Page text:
Red, Ripe Goodness
Everyone knows strawberries are delicious, but they can also provide you with plenty of health benefits.
In the Sunshine State, March is the month we celebrate all things strawberry. The Florida Strawberry Festival, March 3-13 in Plant City, attracts thousands of visitors each year to its concerts, contests, rides and other amusements. But the heart of the festival remains the heart-shaped, nutrient-rich strawberry.
Loaded with vitamins, fiber, and antioxidants, strawberries are free of cholesterol, salt, and fat. And, surprise! Just one serving—about eight strawberries—provides more vitamin C than an orange.
“Vitamin C is a real potent anti-inflammatory,” says Kristina LaRue, a registered dietitian in Winter Park.
Some inflammation is essential to the body’s immune response and aids in healing. In other words, a little inflammation can be good, but an overactive immune system can damage the body and is even thought to play a role in obesity, heart disease and cancer.
Anthocyanins, which are the reason for the red in strawberries’ skin, are antioxidants that contain anti-inflammatory and anti-carcinogenic qualities, according to the National Institutes of Health. Research suggests that anthocyanins can play a role in reducing cardiovascular disease and controlling obesity.
Strawberries’ seeds are a great source of fiber, LaRue says, and studies have shown that fiber can help lower cholesterol and blood pressure, and improve blood sugar levels.
Another nutrient found in strawberries is folate, a B vitamin that’s crucial for women who are or plan to become pregnant. Folate—known as folic acid in supplements—reduces the risk of birth defects in a baby’s brain and spine by up to 70 percent, according to the March of Dimes.
Not only are strawberries packed with nutritional goodies, they’re available year-round for eating out of hand, slicing into salads, and blending into smoothies. Just make sure you rinse them right before eating or using in recipes.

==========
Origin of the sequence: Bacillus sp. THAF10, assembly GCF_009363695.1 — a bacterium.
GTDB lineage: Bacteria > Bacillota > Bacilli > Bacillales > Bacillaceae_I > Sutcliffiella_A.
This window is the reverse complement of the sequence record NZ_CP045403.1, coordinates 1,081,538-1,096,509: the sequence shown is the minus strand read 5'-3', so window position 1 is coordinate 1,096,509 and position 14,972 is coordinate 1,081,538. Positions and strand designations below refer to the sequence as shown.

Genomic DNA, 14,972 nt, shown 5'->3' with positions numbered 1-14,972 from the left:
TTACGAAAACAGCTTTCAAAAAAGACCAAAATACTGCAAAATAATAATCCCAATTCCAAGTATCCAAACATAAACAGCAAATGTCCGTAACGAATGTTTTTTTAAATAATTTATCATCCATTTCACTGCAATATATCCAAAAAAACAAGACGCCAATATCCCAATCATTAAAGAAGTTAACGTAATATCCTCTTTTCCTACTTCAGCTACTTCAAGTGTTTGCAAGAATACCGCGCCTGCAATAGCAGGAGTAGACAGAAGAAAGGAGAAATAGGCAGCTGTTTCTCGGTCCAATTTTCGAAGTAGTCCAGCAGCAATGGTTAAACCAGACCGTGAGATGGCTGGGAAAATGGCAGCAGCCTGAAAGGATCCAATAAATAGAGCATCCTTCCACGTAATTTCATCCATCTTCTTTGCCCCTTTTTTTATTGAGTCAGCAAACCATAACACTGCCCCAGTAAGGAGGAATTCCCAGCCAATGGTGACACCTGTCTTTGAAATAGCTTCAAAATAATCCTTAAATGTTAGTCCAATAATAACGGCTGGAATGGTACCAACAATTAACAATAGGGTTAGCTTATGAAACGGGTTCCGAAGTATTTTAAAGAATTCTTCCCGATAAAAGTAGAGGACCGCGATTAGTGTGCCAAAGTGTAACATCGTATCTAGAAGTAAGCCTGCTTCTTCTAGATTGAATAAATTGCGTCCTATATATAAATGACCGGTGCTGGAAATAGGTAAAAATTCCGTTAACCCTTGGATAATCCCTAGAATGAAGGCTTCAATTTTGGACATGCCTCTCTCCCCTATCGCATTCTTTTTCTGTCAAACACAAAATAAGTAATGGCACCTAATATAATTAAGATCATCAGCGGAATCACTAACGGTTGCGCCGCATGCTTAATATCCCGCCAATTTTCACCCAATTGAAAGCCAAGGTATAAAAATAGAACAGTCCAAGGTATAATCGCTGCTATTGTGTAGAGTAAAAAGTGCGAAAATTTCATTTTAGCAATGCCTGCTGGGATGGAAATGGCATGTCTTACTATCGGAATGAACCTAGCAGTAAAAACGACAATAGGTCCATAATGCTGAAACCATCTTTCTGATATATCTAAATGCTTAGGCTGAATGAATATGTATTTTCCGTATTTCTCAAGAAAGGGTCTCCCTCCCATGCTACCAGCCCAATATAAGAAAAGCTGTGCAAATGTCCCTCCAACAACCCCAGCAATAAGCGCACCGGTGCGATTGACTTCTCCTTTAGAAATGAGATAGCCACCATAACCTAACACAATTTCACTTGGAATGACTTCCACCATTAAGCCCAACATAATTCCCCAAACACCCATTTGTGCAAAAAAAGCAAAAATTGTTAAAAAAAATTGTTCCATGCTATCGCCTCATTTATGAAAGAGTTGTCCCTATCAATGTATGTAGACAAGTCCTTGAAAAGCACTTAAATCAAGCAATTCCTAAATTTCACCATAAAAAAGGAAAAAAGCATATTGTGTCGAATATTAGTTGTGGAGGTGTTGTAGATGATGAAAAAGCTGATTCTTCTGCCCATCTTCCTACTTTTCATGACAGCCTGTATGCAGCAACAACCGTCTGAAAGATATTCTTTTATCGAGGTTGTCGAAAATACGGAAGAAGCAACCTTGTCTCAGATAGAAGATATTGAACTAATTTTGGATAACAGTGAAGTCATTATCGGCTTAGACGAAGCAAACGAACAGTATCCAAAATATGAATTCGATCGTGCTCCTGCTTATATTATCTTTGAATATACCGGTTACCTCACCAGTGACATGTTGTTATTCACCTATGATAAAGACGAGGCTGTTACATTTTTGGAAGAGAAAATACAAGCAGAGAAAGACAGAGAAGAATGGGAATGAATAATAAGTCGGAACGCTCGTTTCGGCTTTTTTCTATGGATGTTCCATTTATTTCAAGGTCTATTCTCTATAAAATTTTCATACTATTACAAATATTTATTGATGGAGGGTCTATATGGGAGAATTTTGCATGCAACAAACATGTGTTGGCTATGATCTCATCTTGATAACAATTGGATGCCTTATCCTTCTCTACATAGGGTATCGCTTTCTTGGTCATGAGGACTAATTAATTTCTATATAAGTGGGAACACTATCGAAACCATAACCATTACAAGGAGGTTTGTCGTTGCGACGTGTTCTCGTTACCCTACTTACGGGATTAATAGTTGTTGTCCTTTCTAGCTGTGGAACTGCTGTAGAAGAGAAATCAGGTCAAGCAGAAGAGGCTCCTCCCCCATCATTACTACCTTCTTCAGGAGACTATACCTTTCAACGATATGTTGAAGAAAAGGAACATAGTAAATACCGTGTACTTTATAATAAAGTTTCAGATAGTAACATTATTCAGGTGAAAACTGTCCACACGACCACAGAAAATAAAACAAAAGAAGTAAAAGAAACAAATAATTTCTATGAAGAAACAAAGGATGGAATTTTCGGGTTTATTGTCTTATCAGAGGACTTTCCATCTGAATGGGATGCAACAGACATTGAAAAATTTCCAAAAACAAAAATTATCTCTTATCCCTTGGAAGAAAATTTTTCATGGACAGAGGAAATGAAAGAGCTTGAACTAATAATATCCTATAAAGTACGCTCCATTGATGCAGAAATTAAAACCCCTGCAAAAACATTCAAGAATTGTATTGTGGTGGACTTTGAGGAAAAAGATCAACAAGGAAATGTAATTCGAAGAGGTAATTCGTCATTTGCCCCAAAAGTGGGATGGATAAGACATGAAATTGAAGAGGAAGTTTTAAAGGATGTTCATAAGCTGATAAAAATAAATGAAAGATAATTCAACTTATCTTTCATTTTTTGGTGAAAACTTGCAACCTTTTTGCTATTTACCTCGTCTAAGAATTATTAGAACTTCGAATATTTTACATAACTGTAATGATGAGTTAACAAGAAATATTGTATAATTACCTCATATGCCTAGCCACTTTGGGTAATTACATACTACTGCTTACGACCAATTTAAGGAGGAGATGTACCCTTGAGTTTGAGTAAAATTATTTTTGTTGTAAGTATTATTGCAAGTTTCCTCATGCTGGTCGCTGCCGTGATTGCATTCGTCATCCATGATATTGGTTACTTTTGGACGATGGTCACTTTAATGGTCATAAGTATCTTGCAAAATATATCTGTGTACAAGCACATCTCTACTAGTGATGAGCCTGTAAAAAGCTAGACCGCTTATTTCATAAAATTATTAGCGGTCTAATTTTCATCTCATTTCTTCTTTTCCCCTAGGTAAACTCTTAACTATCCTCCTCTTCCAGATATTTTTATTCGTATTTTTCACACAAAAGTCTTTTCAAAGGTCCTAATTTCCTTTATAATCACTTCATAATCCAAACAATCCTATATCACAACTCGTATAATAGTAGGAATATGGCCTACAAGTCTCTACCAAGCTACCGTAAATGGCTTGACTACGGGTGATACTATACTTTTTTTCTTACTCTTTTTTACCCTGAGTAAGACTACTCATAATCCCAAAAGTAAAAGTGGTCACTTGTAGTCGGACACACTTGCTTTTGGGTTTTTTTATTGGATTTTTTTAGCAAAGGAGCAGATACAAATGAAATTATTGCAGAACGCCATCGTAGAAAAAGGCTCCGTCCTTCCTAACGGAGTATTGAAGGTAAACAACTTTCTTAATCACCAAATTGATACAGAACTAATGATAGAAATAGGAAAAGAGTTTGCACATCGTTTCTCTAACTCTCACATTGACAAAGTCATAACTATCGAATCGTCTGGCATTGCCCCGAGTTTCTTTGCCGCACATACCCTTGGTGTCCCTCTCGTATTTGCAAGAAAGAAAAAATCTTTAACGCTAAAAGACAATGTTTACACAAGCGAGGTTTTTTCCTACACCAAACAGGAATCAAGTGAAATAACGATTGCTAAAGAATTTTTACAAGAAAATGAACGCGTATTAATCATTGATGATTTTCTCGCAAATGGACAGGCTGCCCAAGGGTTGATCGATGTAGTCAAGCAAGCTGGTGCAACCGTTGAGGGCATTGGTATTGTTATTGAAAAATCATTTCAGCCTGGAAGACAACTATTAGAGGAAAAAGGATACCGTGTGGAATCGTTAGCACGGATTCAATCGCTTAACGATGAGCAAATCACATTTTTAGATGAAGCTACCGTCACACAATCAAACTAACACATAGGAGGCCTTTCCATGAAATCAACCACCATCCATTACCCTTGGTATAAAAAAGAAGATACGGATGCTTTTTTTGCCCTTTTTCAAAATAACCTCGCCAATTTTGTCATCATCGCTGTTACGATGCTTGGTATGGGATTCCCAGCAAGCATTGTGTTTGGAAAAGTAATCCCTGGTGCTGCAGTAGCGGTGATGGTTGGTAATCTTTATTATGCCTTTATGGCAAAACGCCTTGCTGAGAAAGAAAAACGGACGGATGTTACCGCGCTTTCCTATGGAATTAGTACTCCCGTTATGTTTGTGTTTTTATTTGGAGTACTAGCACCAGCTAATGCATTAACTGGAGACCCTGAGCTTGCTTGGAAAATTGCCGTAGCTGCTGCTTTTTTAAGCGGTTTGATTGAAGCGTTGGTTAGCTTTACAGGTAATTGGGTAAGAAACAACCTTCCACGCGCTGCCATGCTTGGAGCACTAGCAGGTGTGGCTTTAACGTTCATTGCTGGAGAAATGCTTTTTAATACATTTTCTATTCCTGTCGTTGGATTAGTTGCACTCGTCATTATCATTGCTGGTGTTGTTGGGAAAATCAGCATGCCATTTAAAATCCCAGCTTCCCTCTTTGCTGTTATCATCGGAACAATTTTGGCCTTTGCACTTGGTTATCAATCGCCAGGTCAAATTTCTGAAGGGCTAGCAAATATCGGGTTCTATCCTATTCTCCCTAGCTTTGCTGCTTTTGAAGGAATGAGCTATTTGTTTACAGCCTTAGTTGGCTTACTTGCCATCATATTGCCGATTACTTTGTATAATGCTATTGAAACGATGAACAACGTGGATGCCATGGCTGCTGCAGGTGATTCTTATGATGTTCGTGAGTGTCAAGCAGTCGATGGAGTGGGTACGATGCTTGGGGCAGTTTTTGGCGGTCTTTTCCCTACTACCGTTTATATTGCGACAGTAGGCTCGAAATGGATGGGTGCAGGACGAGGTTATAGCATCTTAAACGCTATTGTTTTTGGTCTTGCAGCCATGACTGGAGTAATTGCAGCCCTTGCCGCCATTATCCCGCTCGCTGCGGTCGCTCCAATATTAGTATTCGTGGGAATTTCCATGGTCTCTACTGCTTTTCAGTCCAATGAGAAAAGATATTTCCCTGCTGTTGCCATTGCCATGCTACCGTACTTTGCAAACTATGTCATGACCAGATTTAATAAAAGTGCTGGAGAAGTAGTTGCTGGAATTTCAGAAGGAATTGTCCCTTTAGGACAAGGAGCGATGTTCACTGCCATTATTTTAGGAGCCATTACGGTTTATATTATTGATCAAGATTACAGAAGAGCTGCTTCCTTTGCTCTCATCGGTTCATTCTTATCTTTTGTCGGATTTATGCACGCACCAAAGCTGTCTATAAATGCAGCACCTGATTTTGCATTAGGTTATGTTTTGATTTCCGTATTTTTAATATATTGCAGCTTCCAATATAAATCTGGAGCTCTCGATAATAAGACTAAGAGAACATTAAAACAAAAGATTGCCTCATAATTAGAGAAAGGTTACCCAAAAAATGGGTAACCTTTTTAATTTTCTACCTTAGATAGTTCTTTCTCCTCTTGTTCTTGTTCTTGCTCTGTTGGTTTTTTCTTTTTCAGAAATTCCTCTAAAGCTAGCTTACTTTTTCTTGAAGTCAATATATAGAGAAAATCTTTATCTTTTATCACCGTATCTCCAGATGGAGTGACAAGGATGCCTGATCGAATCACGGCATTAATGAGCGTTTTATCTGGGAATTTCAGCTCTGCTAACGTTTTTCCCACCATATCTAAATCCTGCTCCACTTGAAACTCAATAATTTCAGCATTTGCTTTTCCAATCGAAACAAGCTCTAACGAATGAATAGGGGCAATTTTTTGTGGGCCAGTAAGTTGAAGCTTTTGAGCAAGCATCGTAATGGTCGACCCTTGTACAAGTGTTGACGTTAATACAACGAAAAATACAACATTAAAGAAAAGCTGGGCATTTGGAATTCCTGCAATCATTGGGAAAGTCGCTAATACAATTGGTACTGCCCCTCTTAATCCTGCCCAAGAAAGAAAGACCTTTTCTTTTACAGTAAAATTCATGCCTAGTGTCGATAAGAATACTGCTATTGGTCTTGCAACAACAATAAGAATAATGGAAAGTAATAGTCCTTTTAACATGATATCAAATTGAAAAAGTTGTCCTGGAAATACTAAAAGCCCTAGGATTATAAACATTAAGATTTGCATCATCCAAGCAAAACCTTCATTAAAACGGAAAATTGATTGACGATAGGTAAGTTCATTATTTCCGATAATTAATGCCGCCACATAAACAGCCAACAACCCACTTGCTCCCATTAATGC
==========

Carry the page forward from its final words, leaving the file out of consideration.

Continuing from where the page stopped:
“The water helps to reduce any pesticides,” LaRue says. “Choose organic if you can afford it, but you don’t have to choose organic to get all the nutrients.”
Don’t shy away from frozen strawberries either. “Frozen berries are picked at peak ripeness,” LaRue says. “It you buy fresh, you don’t necessarily know how long they’ve been sitting in the store, and you don’t know the transit time from farm to table.”
LaRue favors farmers markets, where “you can talk to the grower and learn where your strawberries come from, and even go strawberry-picking—and you know those berries are superfresh.”
- 2 cups shredded romaine
- 3 strawberries, sliced
- ¼ cup sliced cucumbers
- ¼ cup chickpeas
- 2 Tblsps. dried tart cherries or cranberries
- 2 Tblsps. gorgonzola cheese
- 1 Tblsp. sunflower seeds
- 1 Tblsp. olive oil
- 1 Tblsp. balsamic vinegar
- Salt and pepper to taste
- 1 spinach wrap
Place romaine lettuce, strawberries, cucumber, chickpeas, and tart cherries in a large bowl. In a small bowl, whisk together olive oil and balsamic vinegar; add salt and pepper to make dressing. Gently toss dressing with the salad greens. Sprinkle on cheese and sunflower seeds. Pour salad onto spinach wrap and fold.
Makes 1 wrap
Recipe courtesy of Kristina LaRue, RD, CSSD, Orlando-based dietitian. Check out her blog at: loveandzest.com